People can influence government in a number of ways. For some, elections serve as the principal conduit, whereas for others political party affiliation serves this purpose. People might join an interest group, while others might participate in a social movement. All of these paths have been studied in the varied corpuses of academic literature and have been translated into numerous hands-on textbooks and ‘how-to’ articles that offer recommendations for people wanting to impact decisions and policies (della Porta and Diani, 2006; Cigler and Loomis, 1995). The purpose of this chapter is to focus on another way that people can influence government: ‘advocacy coalitions’; and draw lessons about why they matter and what practical advice can be gleaned from the scholarship about them.
Advocacy coalitions is a term that refers to a type of alliance involving people aligned around a shared policy goal. People associated with the same advocacy coalition have similar ideologies and worldviews and, therefore, wish to change a given policy (concerning health, environmental, or many other issues) in the same direction. The coalition that these people form is an informal network of allies that usually operate against an opposing coalition consisting of other people who advocate for different policy directions. As one coalition tries to outmanoeuvre the other coalition in influencing government, the result is an ongoing game of political oneupmanship of making and unmaking public policies that can last years to decades.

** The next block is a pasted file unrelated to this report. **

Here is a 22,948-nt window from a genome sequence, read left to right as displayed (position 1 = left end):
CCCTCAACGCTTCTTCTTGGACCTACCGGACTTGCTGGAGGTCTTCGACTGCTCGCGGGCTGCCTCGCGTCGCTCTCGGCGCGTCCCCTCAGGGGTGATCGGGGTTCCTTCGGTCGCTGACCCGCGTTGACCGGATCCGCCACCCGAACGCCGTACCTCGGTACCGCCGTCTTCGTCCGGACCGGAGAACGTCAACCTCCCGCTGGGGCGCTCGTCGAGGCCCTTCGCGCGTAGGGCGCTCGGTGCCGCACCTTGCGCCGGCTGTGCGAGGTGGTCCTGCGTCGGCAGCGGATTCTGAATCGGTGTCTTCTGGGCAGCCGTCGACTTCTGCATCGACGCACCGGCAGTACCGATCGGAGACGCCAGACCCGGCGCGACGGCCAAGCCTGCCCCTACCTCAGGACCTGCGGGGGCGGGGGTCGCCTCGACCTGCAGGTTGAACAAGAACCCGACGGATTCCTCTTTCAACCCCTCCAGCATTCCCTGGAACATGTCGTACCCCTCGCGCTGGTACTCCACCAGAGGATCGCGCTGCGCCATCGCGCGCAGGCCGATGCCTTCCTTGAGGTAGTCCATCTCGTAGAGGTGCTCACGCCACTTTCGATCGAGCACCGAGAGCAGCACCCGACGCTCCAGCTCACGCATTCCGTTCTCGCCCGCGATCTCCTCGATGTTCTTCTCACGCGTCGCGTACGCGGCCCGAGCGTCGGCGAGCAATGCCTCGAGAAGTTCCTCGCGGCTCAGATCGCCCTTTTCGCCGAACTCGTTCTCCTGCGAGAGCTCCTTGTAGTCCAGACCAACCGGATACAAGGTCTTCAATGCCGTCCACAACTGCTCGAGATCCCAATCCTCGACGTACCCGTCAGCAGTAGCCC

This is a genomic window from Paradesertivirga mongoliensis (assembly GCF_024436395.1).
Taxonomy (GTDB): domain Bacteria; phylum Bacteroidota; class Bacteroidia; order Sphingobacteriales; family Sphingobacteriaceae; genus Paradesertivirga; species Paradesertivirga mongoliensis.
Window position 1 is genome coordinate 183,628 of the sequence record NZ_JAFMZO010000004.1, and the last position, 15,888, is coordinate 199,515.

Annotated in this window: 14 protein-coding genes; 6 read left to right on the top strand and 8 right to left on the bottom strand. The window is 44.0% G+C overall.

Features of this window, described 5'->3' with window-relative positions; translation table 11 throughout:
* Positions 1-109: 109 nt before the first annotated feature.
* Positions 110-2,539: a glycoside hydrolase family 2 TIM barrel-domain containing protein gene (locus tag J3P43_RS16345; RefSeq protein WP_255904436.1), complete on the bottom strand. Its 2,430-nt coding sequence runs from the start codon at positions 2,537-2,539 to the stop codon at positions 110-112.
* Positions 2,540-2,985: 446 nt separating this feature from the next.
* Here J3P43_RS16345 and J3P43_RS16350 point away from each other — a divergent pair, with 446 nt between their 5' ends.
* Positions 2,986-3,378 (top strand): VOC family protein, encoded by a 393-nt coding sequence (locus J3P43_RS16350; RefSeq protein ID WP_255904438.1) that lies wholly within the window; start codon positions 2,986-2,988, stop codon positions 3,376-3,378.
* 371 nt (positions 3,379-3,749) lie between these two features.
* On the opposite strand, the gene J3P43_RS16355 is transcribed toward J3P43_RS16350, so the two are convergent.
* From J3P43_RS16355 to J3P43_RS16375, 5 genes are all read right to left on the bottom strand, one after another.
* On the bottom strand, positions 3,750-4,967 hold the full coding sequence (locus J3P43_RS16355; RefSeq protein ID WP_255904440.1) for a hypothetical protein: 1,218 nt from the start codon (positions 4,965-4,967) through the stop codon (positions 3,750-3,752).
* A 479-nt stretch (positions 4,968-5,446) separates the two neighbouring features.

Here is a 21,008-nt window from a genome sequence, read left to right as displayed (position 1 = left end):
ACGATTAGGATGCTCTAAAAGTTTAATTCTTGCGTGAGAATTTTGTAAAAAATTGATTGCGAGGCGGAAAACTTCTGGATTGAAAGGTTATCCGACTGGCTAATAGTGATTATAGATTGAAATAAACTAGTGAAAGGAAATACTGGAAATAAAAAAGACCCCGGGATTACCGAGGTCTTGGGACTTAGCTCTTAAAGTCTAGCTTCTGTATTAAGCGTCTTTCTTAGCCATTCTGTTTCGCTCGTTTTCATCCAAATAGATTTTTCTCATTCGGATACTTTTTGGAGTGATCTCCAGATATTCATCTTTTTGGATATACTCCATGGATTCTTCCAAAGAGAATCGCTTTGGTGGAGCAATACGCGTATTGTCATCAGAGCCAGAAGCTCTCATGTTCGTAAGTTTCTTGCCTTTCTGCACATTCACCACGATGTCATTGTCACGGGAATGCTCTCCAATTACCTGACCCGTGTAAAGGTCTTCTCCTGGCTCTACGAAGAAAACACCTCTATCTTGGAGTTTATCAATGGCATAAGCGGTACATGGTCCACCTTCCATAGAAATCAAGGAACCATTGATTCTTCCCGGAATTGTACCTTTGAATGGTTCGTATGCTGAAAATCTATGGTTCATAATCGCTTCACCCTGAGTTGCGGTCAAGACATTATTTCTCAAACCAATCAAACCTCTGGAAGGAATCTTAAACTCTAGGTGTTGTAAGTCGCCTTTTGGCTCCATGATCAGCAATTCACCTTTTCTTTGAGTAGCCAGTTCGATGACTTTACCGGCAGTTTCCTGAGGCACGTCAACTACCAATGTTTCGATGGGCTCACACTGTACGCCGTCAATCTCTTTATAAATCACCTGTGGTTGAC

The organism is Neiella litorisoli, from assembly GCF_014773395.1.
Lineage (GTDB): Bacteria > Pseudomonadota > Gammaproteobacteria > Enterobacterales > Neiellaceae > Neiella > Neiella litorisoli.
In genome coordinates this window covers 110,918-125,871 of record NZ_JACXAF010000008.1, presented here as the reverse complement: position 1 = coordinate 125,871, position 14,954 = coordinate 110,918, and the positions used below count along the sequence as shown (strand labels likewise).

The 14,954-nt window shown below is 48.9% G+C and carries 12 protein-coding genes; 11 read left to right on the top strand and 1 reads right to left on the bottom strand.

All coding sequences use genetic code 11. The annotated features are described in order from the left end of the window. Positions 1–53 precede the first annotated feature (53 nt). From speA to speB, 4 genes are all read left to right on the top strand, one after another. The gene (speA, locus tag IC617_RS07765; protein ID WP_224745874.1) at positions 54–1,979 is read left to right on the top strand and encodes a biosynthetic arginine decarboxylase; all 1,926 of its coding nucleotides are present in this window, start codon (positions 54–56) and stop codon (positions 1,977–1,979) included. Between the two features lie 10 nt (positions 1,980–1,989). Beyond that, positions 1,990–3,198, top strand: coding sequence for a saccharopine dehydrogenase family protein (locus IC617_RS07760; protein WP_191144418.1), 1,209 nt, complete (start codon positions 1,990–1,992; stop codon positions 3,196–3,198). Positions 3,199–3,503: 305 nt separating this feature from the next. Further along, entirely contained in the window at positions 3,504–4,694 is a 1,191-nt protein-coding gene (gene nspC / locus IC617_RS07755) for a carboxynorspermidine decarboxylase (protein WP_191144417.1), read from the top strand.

One of the deeper literatures on advocacy coalitions falls under the Advocacy Coalition Framework (ACF), which has supported over 30 years of research and more than 400 publications spanning the globe (Jenkins-Smith et al, 2017). This chapter relies heavily on the ACF literature in drawing lessons about coalitions, but also derives lessons from parallel literatures on policy networks, social movements, political participation and others (Amenta et al, 2010; Knoke et al, 1996; Wright, 1996).
This chapter provides scholars with a different way to think about theory and how to draw practical lessons from it. Along with scholars, audiences for this chapter may also include people actively engaged in politics involving public policy issues or undergraduate or graduate students, who through their courses and readings are learning about various theories of public policy and politics and wondering how – if at all – these theories might matter in a career outside the craft and science of academic theoreticians.